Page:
The Communist Manifesto was published in 1848 by Karl Marx and Friedrich Engels, at a time of political upheaval in Europe. A powerful critique of capitalism and a radical call to arms, ot remains the most incisive introduction to the ideas of Communism and the most lucid explanation of its aims. Much of what Marx and Engels proposed continues to be at the heart of political debate in the 21st century. It is no surprise, perhaps, that it is thought to be the second bestselling book of all time, surpassed only by the Bible. 

Nina Power is a cultural critic, social theorist, philosopher and translator. She is a Senior Lecturer in Philosophy, Roehampton University and the author of One-Dimensional Woman.
Martin Rowson is a multi-award-winning cartoonist and writer best known for his work in The Guardian. His books include graphic novel adaptations of The Waste Land, Tristram Shandy and Gulliver’s Travels. His The Communist Manifesto is published by SelfMadeHero.
Mark Steel is a comedian, broadcaster, newspaper columnist and author. He appears regularly television and radio recently presenting several seasons of Mark Steel’s in Town for BBC Radio 4. 

In association with SelfMadeHero
Original documents from the British Library’s collections relating to Karl and Eleanor Marx are on display in the Treasures Gallery from 1 May to 5 August. 
Image: detail from Martin Rowson's Communist Manifesto.


Karl Marx Imagined, and The Young Karl Marx screening

Karl Marx has had huge influence on world history, but who was the man behind the famous bearded image? Where did his inspiration and his relentless intellectual energy come from? Clive Coleman and Richard Bean, writers of West End hit Young Marx, film maker and writer Jason Barker and the team behind Raoul Peck’s film The Young Karl Marx get to grips with this enigmatic figure.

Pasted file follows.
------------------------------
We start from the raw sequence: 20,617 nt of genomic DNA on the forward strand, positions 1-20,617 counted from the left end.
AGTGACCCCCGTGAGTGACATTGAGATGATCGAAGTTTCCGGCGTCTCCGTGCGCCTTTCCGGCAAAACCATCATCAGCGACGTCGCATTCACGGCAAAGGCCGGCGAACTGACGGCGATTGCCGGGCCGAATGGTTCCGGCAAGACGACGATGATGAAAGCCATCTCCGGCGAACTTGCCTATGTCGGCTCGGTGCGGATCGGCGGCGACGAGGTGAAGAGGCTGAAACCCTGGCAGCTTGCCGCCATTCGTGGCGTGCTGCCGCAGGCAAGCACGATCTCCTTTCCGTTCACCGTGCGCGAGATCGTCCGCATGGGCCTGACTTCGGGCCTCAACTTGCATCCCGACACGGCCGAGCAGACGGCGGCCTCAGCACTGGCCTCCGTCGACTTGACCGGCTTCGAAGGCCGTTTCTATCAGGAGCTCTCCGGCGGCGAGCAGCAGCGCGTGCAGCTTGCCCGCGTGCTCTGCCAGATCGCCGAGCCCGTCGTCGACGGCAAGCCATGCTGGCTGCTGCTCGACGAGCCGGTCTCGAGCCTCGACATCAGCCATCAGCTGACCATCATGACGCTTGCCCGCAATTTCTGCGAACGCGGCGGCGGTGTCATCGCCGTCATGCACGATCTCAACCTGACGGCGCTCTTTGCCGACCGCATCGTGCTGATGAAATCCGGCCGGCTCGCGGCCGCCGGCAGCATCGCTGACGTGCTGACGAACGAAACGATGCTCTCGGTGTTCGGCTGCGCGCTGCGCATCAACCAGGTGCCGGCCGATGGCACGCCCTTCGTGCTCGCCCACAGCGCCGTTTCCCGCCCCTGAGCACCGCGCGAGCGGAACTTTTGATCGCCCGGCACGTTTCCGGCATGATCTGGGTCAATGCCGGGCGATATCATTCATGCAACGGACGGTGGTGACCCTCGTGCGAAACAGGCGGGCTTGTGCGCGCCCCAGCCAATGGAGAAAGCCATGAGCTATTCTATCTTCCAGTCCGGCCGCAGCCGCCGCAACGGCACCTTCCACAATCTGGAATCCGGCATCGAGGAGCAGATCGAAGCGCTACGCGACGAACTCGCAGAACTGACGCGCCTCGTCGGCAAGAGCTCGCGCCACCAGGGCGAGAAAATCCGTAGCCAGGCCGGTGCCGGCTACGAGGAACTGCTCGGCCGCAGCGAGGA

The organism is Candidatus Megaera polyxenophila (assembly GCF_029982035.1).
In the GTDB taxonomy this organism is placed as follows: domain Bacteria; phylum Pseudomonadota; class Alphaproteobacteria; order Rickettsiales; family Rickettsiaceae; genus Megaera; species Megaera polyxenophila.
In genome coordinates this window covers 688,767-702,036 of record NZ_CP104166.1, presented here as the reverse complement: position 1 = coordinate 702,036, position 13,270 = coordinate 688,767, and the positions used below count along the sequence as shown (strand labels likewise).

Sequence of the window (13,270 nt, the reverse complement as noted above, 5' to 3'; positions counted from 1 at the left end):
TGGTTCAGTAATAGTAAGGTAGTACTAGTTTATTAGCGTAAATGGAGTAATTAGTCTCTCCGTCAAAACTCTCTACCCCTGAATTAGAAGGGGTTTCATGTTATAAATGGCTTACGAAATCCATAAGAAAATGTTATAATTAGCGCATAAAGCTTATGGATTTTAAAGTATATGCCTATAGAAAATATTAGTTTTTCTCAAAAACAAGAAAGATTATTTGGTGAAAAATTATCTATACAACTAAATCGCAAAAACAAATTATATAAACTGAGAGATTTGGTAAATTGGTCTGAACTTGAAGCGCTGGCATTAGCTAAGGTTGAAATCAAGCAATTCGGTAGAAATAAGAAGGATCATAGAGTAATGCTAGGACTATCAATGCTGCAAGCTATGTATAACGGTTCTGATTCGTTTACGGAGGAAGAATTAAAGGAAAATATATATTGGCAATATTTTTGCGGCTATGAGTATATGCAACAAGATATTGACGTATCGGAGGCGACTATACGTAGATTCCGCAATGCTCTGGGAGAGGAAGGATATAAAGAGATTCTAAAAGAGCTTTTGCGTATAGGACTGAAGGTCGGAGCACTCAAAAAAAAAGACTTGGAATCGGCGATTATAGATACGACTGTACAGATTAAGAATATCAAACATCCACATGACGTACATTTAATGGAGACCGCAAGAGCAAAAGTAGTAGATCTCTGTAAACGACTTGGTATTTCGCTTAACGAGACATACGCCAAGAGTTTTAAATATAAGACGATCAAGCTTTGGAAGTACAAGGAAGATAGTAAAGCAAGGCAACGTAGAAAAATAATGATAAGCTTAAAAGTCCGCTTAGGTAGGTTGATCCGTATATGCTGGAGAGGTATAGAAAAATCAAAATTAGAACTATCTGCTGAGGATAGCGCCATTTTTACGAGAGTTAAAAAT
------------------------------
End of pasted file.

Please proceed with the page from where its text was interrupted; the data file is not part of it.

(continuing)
Jason Barker is author of the new bicentennial novel Marx Returns. He is writer-director of the 2011 German documentary Marx Reloaded, and editor of the Karl Marx bicentennial forum at the Los Angeles Review of Books. He teaches Marxism and literature at Kyung Hee University, Republic of Korea.  
Richard Bean, co-writer of Young Marx is among our most acclaimed playwrights. In 2011 Richard became the first writer to win the Evening Standard Award for Best Play for two plays, The Heretic and One Man, Two Guvnors. For the latter he also received the Critics' Circle Award for Best Play and Whatsonstage.com Award for Best New Comedy and the Outer Critics' Circle Award for Outstanding New Broadway Play.

Clive Coleman is a writer, broadcaster and also the BBC’s Legal Correspondent, a role he arrived at via a career as a barrister and Principal Lecturer in Law. As well as co-writing Young Marx his writing credits include Spitting Image, and legal sitcom Chambers.
Followed at 16.00 by a rare UK screening of The Young Karl Marx (2016, 1 hr 58 mins)

The Young Karl Marx is released in UK Cinemas on 4 May. An ICA CINEMA distribution project.